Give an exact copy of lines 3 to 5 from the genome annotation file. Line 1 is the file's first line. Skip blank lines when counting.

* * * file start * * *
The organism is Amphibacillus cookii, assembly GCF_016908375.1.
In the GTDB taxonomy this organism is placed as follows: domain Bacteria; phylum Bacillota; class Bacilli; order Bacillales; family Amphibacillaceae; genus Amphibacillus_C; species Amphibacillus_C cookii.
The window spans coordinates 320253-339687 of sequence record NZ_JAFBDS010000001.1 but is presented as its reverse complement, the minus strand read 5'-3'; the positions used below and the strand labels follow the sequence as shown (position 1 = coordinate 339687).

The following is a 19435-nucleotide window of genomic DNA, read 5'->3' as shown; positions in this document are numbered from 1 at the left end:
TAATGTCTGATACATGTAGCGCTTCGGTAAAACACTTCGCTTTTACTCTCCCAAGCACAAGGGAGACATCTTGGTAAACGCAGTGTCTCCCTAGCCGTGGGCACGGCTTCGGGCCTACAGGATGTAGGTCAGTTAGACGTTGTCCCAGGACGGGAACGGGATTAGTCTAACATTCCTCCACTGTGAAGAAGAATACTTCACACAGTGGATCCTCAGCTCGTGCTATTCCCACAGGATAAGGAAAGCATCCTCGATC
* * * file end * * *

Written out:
The window spans coordinates 320253-339687 of sequence record NZ_JAFBDS010000001.1 but is presented as its reverse complement, the minus strand read 5'-3'; the positions used below and the strand labels follow the sequence as shown (position 1 = coordinate 339687).

The following is a 19435-nucleotide window of genomic DNA, read 5'->3' as shown; positions in this document are numbered from 1 at the left end:
TAATGTCTGATACATGTAGCGCTTCGGTAAAACACTTCGCTTTTACTCTCCCAAGCACAAGGGAGACATCTTGGTAAACGCAGTGTCTCCCTAGCCGTGGGCACGGCTTCGGGCCTACAGGATGTAGGTCAGTTAGACGTTGTCCCAGGACGGGAACGGGATTAGTCTAACATTCCTCCACTGTGAAGAAGAATACTTCACACAGTGGATCCTCAGCTCGTGCTATTCCCACAGGATAAGGAAAGCATCCTCGATC